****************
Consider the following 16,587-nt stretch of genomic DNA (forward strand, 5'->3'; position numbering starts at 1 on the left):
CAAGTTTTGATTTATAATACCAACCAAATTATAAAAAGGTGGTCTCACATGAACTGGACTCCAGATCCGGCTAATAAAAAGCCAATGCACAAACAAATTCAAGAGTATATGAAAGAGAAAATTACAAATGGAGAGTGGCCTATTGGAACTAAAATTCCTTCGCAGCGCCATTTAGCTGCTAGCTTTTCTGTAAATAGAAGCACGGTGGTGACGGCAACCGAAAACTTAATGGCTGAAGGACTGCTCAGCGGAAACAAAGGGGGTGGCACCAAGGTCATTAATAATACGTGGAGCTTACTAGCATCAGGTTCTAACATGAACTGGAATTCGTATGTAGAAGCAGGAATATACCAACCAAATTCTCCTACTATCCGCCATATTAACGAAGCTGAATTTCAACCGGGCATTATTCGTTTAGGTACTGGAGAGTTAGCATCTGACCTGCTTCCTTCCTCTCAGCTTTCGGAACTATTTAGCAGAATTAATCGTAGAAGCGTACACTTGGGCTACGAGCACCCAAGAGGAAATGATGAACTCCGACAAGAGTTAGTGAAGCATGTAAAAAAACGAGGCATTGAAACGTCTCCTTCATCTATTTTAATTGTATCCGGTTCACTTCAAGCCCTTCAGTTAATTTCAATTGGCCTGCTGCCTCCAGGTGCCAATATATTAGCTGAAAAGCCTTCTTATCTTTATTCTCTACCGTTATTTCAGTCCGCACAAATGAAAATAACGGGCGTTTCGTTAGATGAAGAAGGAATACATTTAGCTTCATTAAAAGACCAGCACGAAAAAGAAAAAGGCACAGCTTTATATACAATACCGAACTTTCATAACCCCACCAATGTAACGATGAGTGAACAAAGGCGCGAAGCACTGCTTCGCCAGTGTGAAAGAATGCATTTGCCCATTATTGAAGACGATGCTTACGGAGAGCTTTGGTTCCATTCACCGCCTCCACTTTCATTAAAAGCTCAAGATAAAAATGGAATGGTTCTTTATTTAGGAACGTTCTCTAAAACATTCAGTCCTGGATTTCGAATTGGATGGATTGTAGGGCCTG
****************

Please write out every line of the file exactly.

Consider the following 16,587-nt stretch of genomic DNA (forward strand, 5'->3'; position numbering starts at 1 on the left):
CAAGTTTTGATTTATAATACCAACCAAATTATAAAAAGGTGGTCTCACATGAACTGGACTCCAGATCCGGCTAATAAAAAGCCAATGCACAAACAAATTCAAGAGTATATGAAAGAGAAAATTACAAATGGAGAGTGGCCTATTGGAACTAAAATTCCTTCGCAGCGCCATTTAGCTGCTAGCTTTTCTGTAAATAGAAGCACGGTGGTGACGGCAACCGAAAACTTAATGGCTGAAGGACTGCTCAGCGGAAACAAAGGGGGTGGCACCAAGGTCATTAATAATACGTGGAGCTTACTAGCATCAGGTTCTAACATGAACTGGAATTCGTATGTAGAAGCAGGAATATACCAACCAAATTCTCCTACTATCCGCCATATTAACGAAGCTGAATTTCAACCGGGCATTATTCGTTTAGGTACTGGAGAGTTAGCATCTGACCTGCTTCCTTCCTCTCAGCTTTCGGAACTATTTAGCAGAATTAATCGTAGAAGCGTACACTTGGGCTACGAGCACCCAAGAGGAAATGATGAACTCCGACAAGAGTTAGTGAAGCATGTAAAAAAACGAGGCATTGAAACGTCTCCTTCATCTATTTTAATTGTATCCGGTTCACTTCAAGCCCTTCAGTTAATTTCAATTGGCCTGCTGCCTCCAGGTGCCAATATATTAGCTGAAAAGCCTTCTTATCTTTATTCTCTACCGTTATTTCAGTCCGCACAAATGAAAATAACGGGCGTTTCGTTAGATGAAGAAGGAATACATTTAGCTTCATTAAAAGACCAGCACGAAAAAGAAAAAGGCACAGCTTTATATACAATACCGAACTTTCATAACCCCACCAATGTAACGATGAGTGAACAAAGGCGCGAAGCACTGCTTCGCCAGTGTGAAAGAATGCATTTGCCCATTATTGAAGACGATGCTTACGGAGAGCTTTGGTTCCATTCACCGCCTCCACTTTCATTAAAAGCTCAAGATAAAAATGGAATGGTTCTTTATTTAGGAACGTTCTCTAAAACATTCAGTCCTGGATTTCGAATTGGATGGATTGTAGGGCCTG